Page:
Thursday, November 7, 2013


Justin Horgan
Students continued drawing portraits last night. Justin's drawing above exhibits a very strong and bold sense of weight and volume. The additive and reductive drawing techniques skillfully capture the advancing and receding planes of the face. Justin's handling of the materials has effectively created  an almost carved or sculptural appearance.

Tuesday, November 5, 2013

PORTRAITS: Proportions and the Rule of Thirds

Grantt Miksis "Morgan Caricchio"
Last night students began work on Portraiture. We discussed "The Rule of Thirds", which is a guide to the proportions of the face. In a frontal view, the face may be divided into equal thirds. Starting with the hair line to the brow then to the bottom of the nose and lastly to the chin. Everyone more or less fits into these proportions. We began with a couple of planar studies and then to the skull. The drawing above was superimposed over the top of a skull drawing. This not only lays the foundation for the structure of the face but helps get the portrait going by adding some dimension and volume.

Saturday, November 2, 2013

COLOR: Still Life

Dante Altamirano
On Friday, students made color drawings from an arrangement of their own choosing. Dante's drawing above illustrates a momento mori or reminder of death and the afterlife. Throughout art history the skull has been used as a symbol of death. The fruit in the composition symbolizes the transience of life. And the watery background suggests a great unknown abyss. The impressionistic and expressive handling of the materials adds to the element of time and memory.

Thursday, October 31, 2013

HOMEWORK #6: Color Still Life

Mike Koonce
Draw a still life of at least 5 to 7 small (real) objects using colored pencil on black paper. Choose a color scheme that complements the subjects in mood and/or function. Pay attention to compositional balance, negative space and eye level. Paper size approx. 18 x 24 in. In the drawing above, Mike has grouped objects to the right which would seem imbalanced. Although, the placement of the small bottle on the left in the foreground is a perfect counterweight when combined with the fabric. The yellow reflections and hints of blue connect with the colors and accents throughout the composition.

COLOR: Still Life

Iris Lopez
Students finished up working on their personal still life arrangements in color. Iris took a more contemporary approach to dealing with space. Rather than creating a grounded and realistic sense of space, the objects float, swirling around like a seen from an early Sam Rami movie. Notice how you are lead from similar objects (jack-o-lantern to jack-o-lantern) as well as colors (blue of the eyeballs to the blue die). The frenzied and electric-like mark-making around the forms adds to the floating quality as well as the energy of the image.

Tuesday, October 29, 2013

COLOR: Still Life

Last night students made still life arrangements of three or more objects to be rendered in colored pencil. They will continue working on the drawings Wed. Pix to follow.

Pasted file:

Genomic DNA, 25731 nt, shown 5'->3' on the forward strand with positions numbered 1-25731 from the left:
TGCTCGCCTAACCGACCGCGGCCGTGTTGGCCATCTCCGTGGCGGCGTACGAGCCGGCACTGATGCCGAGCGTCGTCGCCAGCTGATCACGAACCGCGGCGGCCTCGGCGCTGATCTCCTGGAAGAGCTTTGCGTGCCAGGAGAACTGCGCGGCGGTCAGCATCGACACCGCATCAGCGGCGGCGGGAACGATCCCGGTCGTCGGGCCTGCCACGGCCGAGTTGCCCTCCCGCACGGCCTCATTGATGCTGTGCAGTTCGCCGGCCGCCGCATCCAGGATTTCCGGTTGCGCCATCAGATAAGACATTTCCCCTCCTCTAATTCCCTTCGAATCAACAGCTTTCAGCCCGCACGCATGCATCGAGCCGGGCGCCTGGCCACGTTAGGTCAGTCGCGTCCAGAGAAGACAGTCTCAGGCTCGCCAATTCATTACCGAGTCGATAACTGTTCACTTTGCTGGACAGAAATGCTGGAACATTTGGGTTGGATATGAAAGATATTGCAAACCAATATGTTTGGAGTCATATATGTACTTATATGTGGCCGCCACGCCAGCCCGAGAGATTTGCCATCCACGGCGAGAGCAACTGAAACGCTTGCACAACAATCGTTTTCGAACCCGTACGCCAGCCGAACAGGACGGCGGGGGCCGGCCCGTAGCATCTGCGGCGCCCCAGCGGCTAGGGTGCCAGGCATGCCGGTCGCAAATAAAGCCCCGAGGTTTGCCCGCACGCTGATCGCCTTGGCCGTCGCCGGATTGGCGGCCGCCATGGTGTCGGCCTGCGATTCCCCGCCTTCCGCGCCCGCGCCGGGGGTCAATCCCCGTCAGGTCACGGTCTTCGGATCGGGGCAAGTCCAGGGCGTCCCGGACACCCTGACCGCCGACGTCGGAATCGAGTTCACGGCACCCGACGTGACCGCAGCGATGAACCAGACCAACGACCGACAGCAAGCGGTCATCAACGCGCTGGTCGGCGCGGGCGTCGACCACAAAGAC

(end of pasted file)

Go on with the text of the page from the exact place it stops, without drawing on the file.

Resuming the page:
Monday, October 28, 2013

INK: Wash and COLOR

Last Friday students made ink wash drawings in the morning and colored pencils studies in the afternoon.
Victoria Castaneda
Victoria has discovered the medium that works best for her. In this drawing, she has balanced the values well while creating a very interesting sense of space. The layered mark-making in the white paint can and dark funnel are particularly well rendered with clarity and definition.
Emily Sanfilippo
Emily has very effectively addressed the whole page while developing volumetric and luminous objects. The ball is especially well drawn. Take note of the full and skillfully rendered categories of light.

Thursday, October 24, 2013

HOMEWORK #5: Ink Drawings in your Sketchbook

In your Sketchbook, draw 3 to 5 small objects (from observation) arranged in a composition using India ink. Employ the various techniques discussed in class. You may use only one technique or a combination. Strive for volume addressing the categories of light. You may also add wash.

COLOR: Dice and Balls

Morgan Caricchio

Sarena Dunn
Last night students began working with colored pencils on black paper. Each student had a still life of one die, one ball and a letter or number to hold the ball in place. When working on toned paper of any color or value, one should take advantage of what that tone provides. On black paper, you are working from dark to light. The opposite of working on white paper. The shadows are already present, you just need to create the lighter tonalities around them.
Morgan's drawing (top) has a more open and grainy application of the pencil. Much more of the paper is revealed through her marks than in Sarena's drawing (bottom). Sarena has heavily applied the pencil in the objects with a more open application in the table and background. Both drawings exhibit a strong, bold and dramatic sense of light. This is a benefit of working on black paper. In addition, both students have employed layered and expressive marks that add dynamics and energy to the compositions.